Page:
The Tennessee self-concept scale as an indicator of community college student retention and need for remediation

UNCG Author/Contributor (non-UNCG co-authors, if there are any, appear on document)
Rebekah Henderson Megerian (Creator)
The University of North Carolina at Greensboro (UNCG )
Web Site:
Bert Goldman

Abstract: The purpose of this research was to assess the relationships between (a) students' level of self-concept and placement into at least one remedial course and (b) student's level of self-concept and retention into the third quarter of enrollment at Randolph Community College (RCC), Asheboro, North Carolina. One hundred and three first time freshmen at the College comprised the population. The level of self-concept was determined by students' scores on the Tennessee Self-Concept Scale. Remedial placement was determined by RCC's placement testing system, which is based on results of the College Board's Assessment and Placement Services for Community Colleges. Chi square tests of association revealed that level of self-concept was not significantly related to placement into at least one remedial course but that level of self-concept was significantly related to retention at the College (p= 0.016). Of students with children, 79% of those with adequate self-concept persisted while only 37.5% of those without adequate self-concept persisted. A clear trend of students' final status was also noted with 31% of persisters, 55% of voluntary leavers, and 69% of academic leavers having inadequate self-concept.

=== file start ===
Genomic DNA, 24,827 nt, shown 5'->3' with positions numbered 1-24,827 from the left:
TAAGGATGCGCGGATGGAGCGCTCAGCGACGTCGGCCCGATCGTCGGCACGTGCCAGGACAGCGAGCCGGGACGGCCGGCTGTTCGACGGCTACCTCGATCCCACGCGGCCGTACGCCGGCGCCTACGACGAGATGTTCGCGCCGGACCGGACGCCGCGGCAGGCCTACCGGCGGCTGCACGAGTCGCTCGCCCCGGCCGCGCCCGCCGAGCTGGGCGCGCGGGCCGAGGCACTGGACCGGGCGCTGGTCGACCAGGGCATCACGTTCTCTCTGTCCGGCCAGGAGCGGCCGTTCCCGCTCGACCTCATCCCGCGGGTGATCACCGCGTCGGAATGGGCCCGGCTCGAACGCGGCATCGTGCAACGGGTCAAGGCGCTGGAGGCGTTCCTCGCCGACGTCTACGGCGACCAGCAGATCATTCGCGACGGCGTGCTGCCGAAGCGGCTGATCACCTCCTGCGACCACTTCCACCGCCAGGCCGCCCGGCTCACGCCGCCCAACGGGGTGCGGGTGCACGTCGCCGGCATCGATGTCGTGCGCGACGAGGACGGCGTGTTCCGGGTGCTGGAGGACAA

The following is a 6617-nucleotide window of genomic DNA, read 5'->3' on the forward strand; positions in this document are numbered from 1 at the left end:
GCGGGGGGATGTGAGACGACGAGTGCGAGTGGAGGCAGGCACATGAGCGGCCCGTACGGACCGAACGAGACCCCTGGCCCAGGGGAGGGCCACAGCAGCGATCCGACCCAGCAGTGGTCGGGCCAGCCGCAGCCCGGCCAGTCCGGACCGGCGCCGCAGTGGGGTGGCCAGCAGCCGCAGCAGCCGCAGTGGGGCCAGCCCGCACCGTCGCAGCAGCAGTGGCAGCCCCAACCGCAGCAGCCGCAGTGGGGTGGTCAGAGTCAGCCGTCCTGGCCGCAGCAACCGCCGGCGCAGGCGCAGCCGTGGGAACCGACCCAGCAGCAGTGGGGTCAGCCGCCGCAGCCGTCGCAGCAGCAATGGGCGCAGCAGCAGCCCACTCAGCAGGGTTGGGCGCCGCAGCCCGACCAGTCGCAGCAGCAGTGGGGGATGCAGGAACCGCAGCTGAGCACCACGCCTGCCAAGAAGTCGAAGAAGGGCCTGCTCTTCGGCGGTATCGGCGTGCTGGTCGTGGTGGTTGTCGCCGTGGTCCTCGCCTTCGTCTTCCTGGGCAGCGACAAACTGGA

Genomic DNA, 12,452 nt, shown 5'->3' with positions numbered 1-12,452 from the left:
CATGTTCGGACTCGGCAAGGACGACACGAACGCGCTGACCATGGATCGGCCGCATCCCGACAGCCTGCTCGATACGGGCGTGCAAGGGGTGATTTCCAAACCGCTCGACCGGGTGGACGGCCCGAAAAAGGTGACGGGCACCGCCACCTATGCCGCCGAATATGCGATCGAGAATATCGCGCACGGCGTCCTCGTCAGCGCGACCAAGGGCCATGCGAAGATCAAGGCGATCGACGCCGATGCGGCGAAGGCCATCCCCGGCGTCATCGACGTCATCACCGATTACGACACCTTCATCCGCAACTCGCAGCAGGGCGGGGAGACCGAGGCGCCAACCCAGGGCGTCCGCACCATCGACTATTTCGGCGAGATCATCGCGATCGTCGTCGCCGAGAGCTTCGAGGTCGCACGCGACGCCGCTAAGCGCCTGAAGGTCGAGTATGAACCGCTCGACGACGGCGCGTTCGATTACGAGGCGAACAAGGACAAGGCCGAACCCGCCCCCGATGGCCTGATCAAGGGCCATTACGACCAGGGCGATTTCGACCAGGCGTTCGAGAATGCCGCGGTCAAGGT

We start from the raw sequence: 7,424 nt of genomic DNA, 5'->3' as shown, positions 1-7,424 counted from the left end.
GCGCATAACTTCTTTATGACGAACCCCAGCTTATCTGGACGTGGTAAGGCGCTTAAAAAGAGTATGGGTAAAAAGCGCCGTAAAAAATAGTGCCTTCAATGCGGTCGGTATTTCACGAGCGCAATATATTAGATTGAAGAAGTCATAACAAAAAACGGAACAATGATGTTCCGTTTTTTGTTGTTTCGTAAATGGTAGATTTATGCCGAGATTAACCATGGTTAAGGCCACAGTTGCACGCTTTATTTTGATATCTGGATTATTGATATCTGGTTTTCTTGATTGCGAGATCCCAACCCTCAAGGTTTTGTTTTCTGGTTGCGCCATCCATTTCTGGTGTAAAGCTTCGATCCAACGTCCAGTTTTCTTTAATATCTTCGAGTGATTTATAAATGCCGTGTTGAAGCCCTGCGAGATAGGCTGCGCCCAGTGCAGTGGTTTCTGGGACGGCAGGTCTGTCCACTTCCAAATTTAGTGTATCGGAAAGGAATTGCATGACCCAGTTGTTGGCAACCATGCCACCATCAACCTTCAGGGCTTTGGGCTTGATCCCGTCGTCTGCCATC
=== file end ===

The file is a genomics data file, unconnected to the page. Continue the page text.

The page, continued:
Additional Information

Language: English
Date: 1994
College dropouts $z North Carolina
Remedial teaching $z North Carolina
Community college students $z North Carolina $x Psychology

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